When the manager for the record store I work at handed me a promo of the new Social Distortion, I accepted it with a painful grimace. It was the same kind of cringe you get when and old friend wants to hang out even though every time you do something horrible happens and you vow never to repeat that mistake. “Sure,” I thought, “A new Social Distortion, maybe it’ll be good. Maybe I won’t get burned this time.” I popped it into my car’s CD player and braced myself for the next 30 minutes.
The opening track “Road Zombie,” a blues-based rock instrumental kicks off the album and is a great song to be speeding down the highway to. “Alright,” I thought, “Off to a good start.” Then, BAM! Track number two, “California (Hustle & Flow)” starts up and the problems begin. Ness sounds tired, bored and all-around disenchanted with what he’s singing. Which is my problem with most Social Distortion albums in the past decade, but I’ll get back to that in a second. Despite Ness barely making an effort, this song could have been pretty cool. The guitar riffs and soulful back-up singers give the song a great, Rolling Stones circa Let It Bleed sound.
The same effect is created on “Can’t Take It With You;” a powerful country-blues song about, you guessed it, not being able to take material possessions with you when you’re dead. There’s even a great piano solo in the middle of the song that would make Billy Preston smile. Unfortunately, just as one can’t help but laugh at Mick Jagger when he sings “What’s a poor boy to do but to sing in a rock’ n roll band?” it’s hard to believe Mike “Merchandise” Ness is singing a song about living a life of simplicity. “Hey kids, you can’t take that $70 Social Distortion comforter from Hot Topic with you when you die, but thanks for buying anyways!” Right.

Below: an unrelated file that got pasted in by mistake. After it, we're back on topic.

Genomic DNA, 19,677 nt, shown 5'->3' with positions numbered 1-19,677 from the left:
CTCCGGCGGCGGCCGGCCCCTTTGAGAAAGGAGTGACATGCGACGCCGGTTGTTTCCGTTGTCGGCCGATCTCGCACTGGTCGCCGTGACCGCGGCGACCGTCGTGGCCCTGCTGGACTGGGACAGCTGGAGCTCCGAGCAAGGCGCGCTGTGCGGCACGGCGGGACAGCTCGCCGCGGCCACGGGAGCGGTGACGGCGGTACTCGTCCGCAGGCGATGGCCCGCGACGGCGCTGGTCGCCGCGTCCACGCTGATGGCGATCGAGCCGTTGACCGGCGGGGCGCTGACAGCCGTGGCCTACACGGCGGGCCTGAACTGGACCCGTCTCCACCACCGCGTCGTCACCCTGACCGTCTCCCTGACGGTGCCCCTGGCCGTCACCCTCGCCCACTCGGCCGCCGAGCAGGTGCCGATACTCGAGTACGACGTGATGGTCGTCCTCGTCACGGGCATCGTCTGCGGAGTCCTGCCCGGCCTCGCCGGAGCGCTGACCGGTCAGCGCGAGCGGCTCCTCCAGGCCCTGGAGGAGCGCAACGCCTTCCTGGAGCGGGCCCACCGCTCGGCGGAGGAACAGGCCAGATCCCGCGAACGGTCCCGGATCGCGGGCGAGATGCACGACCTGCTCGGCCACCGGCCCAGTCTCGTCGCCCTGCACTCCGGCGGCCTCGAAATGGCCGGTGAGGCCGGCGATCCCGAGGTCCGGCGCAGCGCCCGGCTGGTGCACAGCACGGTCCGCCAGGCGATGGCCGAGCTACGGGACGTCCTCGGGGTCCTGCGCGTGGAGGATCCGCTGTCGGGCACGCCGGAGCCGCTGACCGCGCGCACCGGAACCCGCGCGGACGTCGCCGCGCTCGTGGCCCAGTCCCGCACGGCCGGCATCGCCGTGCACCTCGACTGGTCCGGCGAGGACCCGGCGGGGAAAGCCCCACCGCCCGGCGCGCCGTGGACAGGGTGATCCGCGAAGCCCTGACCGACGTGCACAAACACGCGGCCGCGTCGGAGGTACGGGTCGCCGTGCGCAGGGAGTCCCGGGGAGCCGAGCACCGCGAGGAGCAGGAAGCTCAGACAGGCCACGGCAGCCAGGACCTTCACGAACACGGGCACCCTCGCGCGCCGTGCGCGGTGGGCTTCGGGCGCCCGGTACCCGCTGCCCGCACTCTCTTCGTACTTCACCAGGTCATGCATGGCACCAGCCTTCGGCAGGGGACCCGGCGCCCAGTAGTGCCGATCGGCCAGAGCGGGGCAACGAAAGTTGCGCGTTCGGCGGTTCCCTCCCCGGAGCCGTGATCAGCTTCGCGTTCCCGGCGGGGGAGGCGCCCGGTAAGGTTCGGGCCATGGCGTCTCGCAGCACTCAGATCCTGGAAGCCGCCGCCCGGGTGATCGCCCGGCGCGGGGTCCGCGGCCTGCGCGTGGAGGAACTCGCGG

With the exception of the single, “Machine Gun Blues” those are the highlights of the album. I can’t really say I’m disappointed in it, because the truth is, I didn’t have high expectations to begin with. When you pick up a Social D album you know what to expect: mid-tempo beats with rolling guitars, and lyrics about running from the law, punks, greasers, and heartbreak. Which brings me back to my earlier point, it’s getting old and even the band seems to think this. Or at least it seems that way when you listen to the albums. There’s nothing exceptionally special about the music and Ness’ voice sounds strained and bored.
Now, before all of you leopard-print creeper wearing, pomped hair combing, skeleton with a martini glass tattoo sporting cats and gals start getting all huffed up, I realize it can’t be the same band since the death of original guitarist Dennis Danell in 2000. However, even by then I had stopped listening. It’s not that I want the boys in Social Distortion to change their sound and put out a hip-hop album or anything, but I don’t think it’s much to ask our musicians to challenge themselves a little bit. Hell, at least sound like they’re having fun making music that means the world to their fans.
The closing track, “Still Alive” is a sentimental ballad about having lived the hard, street life and taking the punches that it hands out. On one of the closing lines, Ness quietly croons, “The times have changed my friend but I’ll be here ‘til the bitter end,” and the listener can’t help but agree and ponder. Yes, the times have changed and Social Distortion is still around, but the question remains: why?
Review by Mat Weir